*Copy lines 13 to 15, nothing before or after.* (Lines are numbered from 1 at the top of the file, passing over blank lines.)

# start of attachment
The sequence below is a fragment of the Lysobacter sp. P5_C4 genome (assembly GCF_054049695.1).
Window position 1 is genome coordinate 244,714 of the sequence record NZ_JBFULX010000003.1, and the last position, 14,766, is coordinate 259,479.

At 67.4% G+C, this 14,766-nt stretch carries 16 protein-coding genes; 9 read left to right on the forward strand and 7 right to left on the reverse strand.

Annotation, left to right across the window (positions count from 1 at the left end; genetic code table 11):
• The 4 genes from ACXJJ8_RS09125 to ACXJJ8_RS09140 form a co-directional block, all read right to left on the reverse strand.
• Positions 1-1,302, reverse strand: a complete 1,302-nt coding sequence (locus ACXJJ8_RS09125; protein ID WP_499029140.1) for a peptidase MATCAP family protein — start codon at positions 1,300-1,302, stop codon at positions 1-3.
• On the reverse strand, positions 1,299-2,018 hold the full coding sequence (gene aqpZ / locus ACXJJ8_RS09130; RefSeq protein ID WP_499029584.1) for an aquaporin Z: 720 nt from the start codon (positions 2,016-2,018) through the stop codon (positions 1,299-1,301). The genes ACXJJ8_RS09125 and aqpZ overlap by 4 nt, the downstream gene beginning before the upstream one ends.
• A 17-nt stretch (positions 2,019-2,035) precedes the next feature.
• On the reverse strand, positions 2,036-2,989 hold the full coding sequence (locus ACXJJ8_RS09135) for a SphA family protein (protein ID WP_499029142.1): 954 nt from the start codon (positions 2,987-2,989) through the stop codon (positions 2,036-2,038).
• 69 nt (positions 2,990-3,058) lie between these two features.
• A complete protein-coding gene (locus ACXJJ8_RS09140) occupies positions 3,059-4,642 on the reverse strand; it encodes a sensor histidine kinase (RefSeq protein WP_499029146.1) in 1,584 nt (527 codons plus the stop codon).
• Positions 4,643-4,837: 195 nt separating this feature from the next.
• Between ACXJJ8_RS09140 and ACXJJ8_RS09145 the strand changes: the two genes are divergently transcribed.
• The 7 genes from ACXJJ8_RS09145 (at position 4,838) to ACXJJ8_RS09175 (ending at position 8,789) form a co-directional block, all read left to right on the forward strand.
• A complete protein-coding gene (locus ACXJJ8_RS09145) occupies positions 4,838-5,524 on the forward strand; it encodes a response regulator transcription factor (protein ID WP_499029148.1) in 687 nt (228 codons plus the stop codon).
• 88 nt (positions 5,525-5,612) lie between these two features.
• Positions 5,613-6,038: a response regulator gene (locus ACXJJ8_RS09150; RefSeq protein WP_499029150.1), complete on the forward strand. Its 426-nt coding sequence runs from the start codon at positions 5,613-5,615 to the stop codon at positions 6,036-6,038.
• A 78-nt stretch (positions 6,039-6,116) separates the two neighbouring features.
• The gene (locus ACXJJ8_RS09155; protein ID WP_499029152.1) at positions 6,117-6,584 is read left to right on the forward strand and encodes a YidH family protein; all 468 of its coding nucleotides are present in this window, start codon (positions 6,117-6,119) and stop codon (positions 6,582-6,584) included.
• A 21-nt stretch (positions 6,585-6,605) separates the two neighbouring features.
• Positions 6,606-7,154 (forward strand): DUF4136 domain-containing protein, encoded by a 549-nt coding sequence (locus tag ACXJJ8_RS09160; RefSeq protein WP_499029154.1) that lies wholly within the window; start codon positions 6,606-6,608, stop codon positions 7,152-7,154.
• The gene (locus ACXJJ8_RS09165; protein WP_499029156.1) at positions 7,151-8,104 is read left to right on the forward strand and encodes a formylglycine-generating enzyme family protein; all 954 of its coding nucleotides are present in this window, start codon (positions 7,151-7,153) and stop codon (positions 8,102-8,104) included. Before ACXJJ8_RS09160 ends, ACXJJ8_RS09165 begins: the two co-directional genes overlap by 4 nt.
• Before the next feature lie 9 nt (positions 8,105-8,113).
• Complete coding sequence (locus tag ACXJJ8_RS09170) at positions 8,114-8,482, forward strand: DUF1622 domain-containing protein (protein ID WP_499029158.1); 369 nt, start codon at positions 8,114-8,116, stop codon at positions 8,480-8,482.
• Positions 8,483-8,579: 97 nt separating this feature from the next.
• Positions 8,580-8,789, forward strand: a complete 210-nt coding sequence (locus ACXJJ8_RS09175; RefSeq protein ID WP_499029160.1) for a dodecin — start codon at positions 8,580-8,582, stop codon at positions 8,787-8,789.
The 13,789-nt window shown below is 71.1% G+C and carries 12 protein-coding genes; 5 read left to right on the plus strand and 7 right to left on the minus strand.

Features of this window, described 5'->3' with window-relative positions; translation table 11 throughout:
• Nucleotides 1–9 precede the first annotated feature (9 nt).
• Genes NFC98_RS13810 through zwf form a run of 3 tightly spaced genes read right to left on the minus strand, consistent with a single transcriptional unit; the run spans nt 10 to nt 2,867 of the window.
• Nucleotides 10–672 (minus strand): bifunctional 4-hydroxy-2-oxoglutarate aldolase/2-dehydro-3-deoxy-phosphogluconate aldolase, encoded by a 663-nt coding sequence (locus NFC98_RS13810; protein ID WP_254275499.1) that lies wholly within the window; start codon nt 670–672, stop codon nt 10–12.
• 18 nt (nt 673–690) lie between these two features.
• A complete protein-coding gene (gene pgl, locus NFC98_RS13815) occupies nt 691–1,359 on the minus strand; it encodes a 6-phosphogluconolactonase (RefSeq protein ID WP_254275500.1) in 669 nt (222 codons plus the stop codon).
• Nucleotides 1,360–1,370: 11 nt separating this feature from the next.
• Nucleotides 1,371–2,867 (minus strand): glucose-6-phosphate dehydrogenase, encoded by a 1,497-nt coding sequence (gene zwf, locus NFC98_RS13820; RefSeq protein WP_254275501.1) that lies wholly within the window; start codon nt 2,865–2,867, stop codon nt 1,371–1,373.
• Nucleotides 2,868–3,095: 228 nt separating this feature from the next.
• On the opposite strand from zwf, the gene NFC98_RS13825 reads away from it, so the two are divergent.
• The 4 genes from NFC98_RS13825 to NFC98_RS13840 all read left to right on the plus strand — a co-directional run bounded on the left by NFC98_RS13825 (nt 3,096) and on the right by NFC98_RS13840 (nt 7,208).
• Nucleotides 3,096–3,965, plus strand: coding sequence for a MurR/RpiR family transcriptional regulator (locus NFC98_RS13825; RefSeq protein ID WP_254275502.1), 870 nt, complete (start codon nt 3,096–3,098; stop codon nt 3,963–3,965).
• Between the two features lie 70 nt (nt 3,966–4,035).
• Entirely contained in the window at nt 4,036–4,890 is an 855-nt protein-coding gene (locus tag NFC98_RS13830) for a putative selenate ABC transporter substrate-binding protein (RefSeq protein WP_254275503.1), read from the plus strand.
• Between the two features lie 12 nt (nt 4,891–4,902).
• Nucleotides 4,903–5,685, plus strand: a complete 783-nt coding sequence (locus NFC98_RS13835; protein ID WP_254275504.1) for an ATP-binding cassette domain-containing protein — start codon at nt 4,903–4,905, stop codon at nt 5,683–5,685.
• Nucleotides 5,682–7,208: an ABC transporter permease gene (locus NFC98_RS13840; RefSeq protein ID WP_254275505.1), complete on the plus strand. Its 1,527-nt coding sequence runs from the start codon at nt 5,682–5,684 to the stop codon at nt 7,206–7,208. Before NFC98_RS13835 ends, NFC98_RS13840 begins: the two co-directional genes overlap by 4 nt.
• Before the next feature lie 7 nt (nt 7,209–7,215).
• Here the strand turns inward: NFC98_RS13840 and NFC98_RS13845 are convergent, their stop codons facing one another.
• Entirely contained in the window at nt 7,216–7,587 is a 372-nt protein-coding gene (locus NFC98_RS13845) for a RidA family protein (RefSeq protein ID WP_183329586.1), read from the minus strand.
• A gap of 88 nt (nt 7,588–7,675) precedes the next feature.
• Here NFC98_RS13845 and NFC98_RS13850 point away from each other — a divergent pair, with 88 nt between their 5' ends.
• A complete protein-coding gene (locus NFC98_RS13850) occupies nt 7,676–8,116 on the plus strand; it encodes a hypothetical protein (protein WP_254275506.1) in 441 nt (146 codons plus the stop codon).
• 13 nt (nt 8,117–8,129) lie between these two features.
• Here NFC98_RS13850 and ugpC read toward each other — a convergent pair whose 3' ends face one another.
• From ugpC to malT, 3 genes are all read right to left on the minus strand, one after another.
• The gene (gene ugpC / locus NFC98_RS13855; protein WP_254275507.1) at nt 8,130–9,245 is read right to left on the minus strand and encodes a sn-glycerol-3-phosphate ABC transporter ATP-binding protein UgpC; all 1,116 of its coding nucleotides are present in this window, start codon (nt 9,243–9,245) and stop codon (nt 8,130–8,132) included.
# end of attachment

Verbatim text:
• Between ACXJJ8_RS09140 and ACXJJ8_RS09145 the strand changes: the two genes are divergently transcribed.
• The 7 genes from ACXJJ8_RS09145 (at position 4,838) to ACXJJ8_RS09175 (ending at position 8,789) form a co-directional block, all read left to right on the forward strand.
• A complete protein-coding gene (locus ACXJJ8_RS09145) occupies positions 4,838-5,524 on the forward strand; it encodes a response regulator transcription factor (protein ID WP_499029148.1) in 687 nt (228 codons plus the stop codon).